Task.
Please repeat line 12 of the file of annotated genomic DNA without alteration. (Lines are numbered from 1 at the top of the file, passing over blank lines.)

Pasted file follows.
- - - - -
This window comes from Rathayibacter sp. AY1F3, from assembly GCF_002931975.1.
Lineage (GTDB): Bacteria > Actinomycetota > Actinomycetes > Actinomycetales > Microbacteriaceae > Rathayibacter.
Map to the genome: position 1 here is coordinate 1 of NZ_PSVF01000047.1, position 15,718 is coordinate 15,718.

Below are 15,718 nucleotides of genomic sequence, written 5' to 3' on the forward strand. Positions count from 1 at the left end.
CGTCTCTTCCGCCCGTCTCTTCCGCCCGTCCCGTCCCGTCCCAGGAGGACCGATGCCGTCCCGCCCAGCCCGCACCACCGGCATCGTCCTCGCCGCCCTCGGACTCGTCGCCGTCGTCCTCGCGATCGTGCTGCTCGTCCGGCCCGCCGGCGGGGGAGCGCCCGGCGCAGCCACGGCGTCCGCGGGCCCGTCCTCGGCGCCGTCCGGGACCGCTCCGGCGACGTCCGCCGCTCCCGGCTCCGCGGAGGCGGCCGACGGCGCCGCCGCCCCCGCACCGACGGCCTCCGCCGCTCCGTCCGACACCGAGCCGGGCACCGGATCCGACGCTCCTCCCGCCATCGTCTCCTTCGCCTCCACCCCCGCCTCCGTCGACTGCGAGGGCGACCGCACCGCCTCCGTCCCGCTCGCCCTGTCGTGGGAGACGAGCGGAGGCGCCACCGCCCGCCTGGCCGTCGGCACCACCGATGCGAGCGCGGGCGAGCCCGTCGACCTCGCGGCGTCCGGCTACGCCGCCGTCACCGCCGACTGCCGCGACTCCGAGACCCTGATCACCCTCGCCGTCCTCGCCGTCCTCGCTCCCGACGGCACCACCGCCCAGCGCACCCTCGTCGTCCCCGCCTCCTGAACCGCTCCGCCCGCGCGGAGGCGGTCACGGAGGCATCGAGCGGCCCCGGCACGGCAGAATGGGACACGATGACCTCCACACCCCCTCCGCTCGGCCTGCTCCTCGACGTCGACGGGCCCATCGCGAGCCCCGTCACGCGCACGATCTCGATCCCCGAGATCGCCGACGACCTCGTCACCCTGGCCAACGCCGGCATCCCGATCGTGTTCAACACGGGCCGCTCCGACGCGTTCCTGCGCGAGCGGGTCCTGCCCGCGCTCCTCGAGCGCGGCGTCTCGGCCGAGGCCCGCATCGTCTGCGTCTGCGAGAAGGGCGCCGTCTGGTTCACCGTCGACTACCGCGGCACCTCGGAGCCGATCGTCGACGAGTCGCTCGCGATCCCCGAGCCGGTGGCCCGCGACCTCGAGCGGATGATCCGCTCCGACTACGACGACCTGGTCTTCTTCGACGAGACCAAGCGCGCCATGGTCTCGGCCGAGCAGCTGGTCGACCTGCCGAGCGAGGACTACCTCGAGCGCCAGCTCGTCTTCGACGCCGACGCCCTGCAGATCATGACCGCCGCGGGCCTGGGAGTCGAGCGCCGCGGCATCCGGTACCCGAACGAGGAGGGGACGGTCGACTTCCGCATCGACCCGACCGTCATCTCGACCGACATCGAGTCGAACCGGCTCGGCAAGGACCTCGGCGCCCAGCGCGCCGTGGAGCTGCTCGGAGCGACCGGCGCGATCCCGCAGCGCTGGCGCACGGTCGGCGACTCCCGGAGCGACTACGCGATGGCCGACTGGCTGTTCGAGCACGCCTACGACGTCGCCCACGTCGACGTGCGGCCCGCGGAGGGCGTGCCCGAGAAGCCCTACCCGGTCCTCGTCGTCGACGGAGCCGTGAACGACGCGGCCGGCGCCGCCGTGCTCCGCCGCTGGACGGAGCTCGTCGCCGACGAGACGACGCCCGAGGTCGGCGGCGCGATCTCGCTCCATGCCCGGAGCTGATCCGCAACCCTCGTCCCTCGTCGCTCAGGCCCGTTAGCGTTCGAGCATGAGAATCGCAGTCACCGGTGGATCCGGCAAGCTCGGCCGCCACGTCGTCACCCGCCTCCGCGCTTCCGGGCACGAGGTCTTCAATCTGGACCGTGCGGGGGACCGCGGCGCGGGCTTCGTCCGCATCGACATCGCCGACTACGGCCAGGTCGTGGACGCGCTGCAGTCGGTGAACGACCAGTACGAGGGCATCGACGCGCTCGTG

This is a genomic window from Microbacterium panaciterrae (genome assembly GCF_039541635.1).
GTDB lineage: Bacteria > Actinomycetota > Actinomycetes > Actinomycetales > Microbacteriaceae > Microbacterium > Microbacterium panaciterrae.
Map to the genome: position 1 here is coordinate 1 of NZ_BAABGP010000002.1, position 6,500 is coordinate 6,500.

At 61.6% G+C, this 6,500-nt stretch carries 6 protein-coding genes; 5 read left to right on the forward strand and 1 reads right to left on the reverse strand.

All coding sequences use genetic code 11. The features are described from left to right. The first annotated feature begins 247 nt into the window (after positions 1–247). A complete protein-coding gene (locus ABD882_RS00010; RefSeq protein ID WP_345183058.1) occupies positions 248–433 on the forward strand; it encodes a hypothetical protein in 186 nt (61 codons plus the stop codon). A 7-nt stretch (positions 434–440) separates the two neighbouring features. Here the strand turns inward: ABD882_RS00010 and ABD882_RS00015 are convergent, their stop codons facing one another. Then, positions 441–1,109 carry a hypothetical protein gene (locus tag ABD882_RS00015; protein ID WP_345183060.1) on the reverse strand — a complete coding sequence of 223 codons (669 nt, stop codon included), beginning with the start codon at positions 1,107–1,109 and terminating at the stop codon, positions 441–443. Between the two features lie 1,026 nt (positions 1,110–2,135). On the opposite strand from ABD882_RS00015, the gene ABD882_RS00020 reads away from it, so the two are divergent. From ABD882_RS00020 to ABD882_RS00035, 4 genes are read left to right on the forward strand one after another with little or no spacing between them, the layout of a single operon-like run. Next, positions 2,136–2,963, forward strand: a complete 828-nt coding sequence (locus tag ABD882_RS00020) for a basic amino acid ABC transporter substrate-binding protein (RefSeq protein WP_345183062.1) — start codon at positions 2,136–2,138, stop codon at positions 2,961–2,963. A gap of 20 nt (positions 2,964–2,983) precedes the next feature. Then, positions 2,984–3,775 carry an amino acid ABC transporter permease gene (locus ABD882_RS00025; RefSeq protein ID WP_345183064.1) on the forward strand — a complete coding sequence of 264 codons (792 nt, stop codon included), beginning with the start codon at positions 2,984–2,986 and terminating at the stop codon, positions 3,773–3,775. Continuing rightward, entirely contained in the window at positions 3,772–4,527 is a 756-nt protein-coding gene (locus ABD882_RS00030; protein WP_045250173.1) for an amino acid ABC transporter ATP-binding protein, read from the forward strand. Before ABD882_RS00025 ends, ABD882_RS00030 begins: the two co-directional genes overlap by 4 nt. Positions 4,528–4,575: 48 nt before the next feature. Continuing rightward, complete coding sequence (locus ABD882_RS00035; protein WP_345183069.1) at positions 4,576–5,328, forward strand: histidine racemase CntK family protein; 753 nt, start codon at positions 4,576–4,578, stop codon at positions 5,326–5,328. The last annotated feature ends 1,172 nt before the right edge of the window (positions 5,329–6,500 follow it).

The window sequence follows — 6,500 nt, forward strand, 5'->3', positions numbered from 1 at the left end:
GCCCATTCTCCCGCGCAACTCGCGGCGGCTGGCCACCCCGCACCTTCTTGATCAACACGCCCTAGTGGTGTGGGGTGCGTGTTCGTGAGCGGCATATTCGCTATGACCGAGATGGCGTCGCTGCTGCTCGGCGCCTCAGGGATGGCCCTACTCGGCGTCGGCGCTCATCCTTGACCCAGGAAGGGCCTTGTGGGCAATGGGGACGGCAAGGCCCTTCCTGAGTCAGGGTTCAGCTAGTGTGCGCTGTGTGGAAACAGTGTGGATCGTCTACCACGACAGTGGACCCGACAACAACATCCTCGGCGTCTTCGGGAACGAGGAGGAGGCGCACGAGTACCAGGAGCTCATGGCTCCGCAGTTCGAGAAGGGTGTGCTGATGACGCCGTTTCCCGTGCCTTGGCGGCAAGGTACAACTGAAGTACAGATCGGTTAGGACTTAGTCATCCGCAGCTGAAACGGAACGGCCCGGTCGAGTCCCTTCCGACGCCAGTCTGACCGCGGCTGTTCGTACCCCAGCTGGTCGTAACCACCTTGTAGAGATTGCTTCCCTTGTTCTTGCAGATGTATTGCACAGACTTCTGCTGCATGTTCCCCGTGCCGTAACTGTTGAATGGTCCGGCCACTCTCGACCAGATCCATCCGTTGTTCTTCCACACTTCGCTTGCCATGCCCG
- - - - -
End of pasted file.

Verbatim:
GCCCATTCTCCCGCGCAACTCGCGGCGGCTGGCCACCCCGCACCTTCTTGATCAACACGCCCTAGTGGTGTGGGGTGCGTGTTCGTGAGCGGCATATTCGCTATGACCGAGATGGCGTCGCTGCTGCTCGGCGCCTCAGGGATGGCCCTACTCGGCGTCGGCGCTCATCCTTGACCCAGGAAGGGCCTTGTGGGCAATGGGGACGGCAAGGCCCTTCCTGAGTCAGGGTTCAGCTAGTGTGCGCTGTGTGGAAACAGTGTGGATCGTCTACCACGACAGTGGACCCGACAACAACATCCTCGGCGTCTTCGGGAACGAGGAGGAGGCGCACGAGTACCAGGAGCTCATGGCTCCGCAGTTCGAGAAGGGTGTGCTGATGACGCCGTTTCCCGTGCCTTGGCGGCAAGGTACAACTGAAGTACAGATCGGTTAGGACTTAGTCATCCGCAGCTGAAACGGAACGGCCCGGTCGAGTCCCTTCCGACGCCAGTCTGACCGCGGCTGTTCGTACCCCAGCTGGTCGTAACCACCTTGTAGAGATTGCTTCCCTTGTTCTTGCAGATGTATTGCACAGACTTCTGCTGCATGTTCCCCGTGCCGTAACTGTTGAATGGTCCGGCCACTCTCGACCAGATCCATCCGTTGTTCTTCCACACTTCGCTTGCCATGCCCG